In one (or more) of D. Thomas Lancaster’s sermons on the Holy Epistle to the Hebrews, he talks about the difference between the “letter of the Law” and the “spirit of the Law”. In traditional Christian teaching, this usually means that “the letter kills but the Spirit gives life” (2 Corinthians 3:6). In other words, the Law is bad because it promotes a legalistic method of attempting to attain justification before God, while acting in the Spirit of God, that is, the indwelling of the Holy Spirit we receive when we confess Christ as Lord, brings life, for only faith and grace can justify, not works. But this is a complete misunderstanding of the text and what the “letter” and the “spirit” really means.
According to Lancaster, the letter is the actual wording and literal meaning of a commandment while the spirit is the principle behind that commandment. Limiting a commandment to its literal meaning not only restricts our understanding of God’s intent for us, but may lead to either abandoning large portions of the Bible as anachronistic or attempting to drag those anachronisms into the 21st century. Let me give you an example from last week’s Torah Portion:
If you build a new house, you shall make a fence for your roof, so that you will not place blood in your house if a fallen one falls from it.
–Deuteronomy 22:8 (Stone Edition Chumash)
Now let’s take a look at the commentary for this verse referenced in the Chumash:
The Torah requires a Jew to erect a fence or other form of barrier around his roof. This commandment applies also to any dangerous situation, such as a swimming pool or a tall stairway (Rambam, Hil. Rotzeach 11:1-5).
This is an excellent example describing the letter and the spirit of the commandment. The literal meaning is to build a fence or barrier around the edge of your roof so that no one on the roof will fall off by accident. It’s your house and your roof, so you’re responsible. Except few of us have flat roofs on our houses (at least in the typical American suburb) that allow people to go up and stand on them, thus risking a fall. However, as the commentary suggests, the spirit, that is, the general principle behind the specific commandment, has a much wider focus. As property owners (if we own a home and the land it is on), we have a responsibility to assess any potential dangers on our property and take steps to improve safety and thus avoid household members and guests incurring injuries due to our carelessness.
The example of a swimming pool for instance, is a good one, since accidental drownings, particularly of children, are not unknown. Many years ago when my family and I lived in Southern California, we had a swimming pool. My children were quite young at the time, and we wanted to make sure they would be safe around the pool. We had a pool cover installed that ran along a motorized track. When the cover was closed, it was impossible (especially for a child) to pull back the cover since it was secured in place by the track, and the only way to remove the cover was to insert a key into a spring-loaded locking mechanism and hold the key in the “on” position as the motor retracted the cover. In this sense, it could be said that my wife and I “fulfilled” this particularly mitzvah in relation to our swimming pool.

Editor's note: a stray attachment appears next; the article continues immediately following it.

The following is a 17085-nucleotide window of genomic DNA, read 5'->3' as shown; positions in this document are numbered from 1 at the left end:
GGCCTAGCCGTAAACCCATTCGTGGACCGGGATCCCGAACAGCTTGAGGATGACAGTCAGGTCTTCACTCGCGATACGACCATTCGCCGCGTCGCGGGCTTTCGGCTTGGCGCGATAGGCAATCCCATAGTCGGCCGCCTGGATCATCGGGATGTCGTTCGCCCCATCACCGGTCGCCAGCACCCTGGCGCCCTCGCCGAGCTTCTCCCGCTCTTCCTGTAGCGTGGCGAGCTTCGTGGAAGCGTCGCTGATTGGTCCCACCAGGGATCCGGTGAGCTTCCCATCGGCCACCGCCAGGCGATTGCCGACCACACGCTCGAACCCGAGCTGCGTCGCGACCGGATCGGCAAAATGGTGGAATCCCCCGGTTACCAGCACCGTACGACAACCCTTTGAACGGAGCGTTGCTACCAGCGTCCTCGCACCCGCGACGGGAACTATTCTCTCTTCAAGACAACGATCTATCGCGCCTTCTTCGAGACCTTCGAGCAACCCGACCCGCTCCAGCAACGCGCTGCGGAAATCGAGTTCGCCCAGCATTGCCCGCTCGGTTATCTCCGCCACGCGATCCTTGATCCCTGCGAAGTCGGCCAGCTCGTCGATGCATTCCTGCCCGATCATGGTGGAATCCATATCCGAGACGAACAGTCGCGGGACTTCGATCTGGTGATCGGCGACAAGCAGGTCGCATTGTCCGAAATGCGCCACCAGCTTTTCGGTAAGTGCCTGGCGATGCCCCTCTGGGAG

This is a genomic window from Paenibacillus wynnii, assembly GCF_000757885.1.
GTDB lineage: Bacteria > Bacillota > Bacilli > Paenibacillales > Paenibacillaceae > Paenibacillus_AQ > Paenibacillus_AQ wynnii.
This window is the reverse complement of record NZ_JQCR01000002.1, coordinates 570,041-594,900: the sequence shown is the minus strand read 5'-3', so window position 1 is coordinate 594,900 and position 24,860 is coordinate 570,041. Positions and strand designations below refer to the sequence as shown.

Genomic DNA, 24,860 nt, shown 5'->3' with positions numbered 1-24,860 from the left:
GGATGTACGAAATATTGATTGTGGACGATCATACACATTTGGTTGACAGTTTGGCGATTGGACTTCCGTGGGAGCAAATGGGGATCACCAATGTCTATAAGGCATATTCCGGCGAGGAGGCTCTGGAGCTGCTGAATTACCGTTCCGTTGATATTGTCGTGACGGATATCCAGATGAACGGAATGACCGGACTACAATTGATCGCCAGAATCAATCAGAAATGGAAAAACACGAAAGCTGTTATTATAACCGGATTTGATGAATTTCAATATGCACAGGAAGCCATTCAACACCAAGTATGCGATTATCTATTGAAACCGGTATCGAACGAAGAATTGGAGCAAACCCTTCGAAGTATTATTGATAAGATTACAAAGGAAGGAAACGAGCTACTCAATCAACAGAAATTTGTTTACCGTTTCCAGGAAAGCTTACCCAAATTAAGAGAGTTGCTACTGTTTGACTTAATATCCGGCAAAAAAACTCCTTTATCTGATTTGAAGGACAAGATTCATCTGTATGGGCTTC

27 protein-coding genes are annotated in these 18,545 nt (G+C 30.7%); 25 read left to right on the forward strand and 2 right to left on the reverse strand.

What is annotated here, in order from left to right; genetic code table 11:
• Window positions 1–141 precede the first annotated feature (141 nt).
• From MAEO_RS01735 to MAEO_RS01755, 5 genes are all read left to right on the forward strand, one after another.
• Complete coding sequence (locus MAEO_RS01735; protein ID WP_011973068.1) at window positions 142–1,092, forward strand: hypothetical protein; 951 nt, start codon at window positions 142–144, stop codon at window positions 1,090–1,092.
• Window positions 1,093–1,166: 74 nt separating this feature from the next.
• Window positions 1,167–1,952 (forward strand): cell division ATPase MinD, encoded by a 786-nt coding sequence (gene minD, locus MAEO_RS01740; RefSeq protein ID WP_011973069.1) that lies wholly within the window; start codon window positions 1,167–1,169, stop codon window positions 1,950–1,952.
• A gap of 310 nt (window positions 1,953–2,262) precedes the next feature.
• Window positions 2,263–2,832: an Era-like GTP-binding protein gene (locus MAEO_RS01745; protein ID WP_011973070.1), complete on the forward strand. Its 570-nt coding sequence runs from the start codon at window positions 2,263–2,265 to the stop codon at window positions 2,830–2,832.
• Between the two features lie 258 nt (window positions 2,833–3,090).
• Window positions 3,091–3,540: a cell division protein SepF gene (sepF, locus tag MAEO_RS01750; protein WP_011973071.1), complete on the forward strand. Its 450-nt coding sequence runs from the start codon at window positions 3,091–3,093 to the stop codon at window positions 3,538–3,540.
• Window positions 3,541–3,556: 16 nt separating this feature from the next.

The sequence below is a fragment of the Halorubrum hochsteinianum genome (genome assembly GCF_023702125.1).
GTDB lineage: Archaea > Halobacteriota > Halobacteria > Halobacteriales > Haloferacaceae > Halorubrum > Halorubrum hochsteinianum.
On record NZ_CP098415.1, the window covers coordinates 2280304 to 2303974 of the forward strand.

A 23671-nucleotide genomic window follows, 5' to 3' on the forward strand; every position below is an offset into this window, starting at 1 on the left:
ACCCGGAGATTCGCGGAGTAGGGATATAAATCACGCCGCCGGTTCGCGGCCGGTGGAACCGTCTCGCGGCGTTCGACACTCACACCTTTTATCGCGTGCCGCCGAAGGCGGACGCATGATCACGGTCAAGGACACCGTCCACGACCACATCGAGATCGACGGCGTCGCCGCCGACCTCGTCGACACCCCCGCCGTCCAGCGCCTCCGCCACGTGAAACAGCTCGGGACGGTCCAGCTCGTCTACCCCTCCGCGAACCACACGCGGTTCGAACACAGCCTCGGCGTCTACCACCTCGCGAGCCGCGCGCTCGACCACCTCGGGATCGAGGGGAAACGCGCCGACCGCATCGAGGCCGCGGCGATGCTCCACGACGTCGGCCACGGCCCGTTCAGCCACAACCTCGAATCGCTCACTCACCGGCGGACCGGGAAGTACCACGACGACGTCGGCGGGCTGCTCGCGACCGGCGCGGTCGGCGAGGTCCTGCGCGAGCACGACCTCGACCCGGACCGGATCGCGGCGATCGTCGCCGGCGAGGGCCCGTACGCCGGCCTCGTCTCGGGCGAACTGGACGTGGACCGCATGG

But why should you care about all this?
As I was studying Torah Portion Ki Tetzei on Shabbat (yesterday as you read this), it occurred to me that almost all of the commandments and statues listed could be thought of in terms of the letter and the spirit of the Law.
For instance, Deuteronomy 21:10-14 describes how an ancient Israeli soldier should behave toward a beautiful woman he has captured while battling and defeating an enemy population. The history of war tells us that part of what conquerors do is to abuse and rape the women of the enemy. The Torah doesn’t forbid the capture of these women but does issue the rather strange command that one must wait a full month before actually marrying the woman and engaging in sexual relations with her as a wife. In that one month time period, the man cannot touch her, and she shall shave her head and let her nails grow and weep for her lost parents. At the end of that time, the soldier can either marry her or set her free, but he must not sell her as a slave. Critics of ancient Israel and the Bible say this is still a horribly barbaric practice, but I think I can see a hidden motive of God’s in these verses. Part of the Chumash commentary states:
According to either interpretation, the purpose of the long delay is so that the captor’s desire will evaporate in the interim and he will set her free.
In other words, God anticipated human lust during a war in which a soldier would impulsively desire to sexually assault or even permanently possess a captive woman. While God does not attempt to directly forbid taking women captive, perhaps because it would have set up far too many of the Israeli soldiers to sin in the passion of the moment, He permits capture but forbids any sexual contact for one month. A month is certainly long enough for such passion to dissipate, particularly when the woman is commanded to set aside certain matters of hygiene and grooming.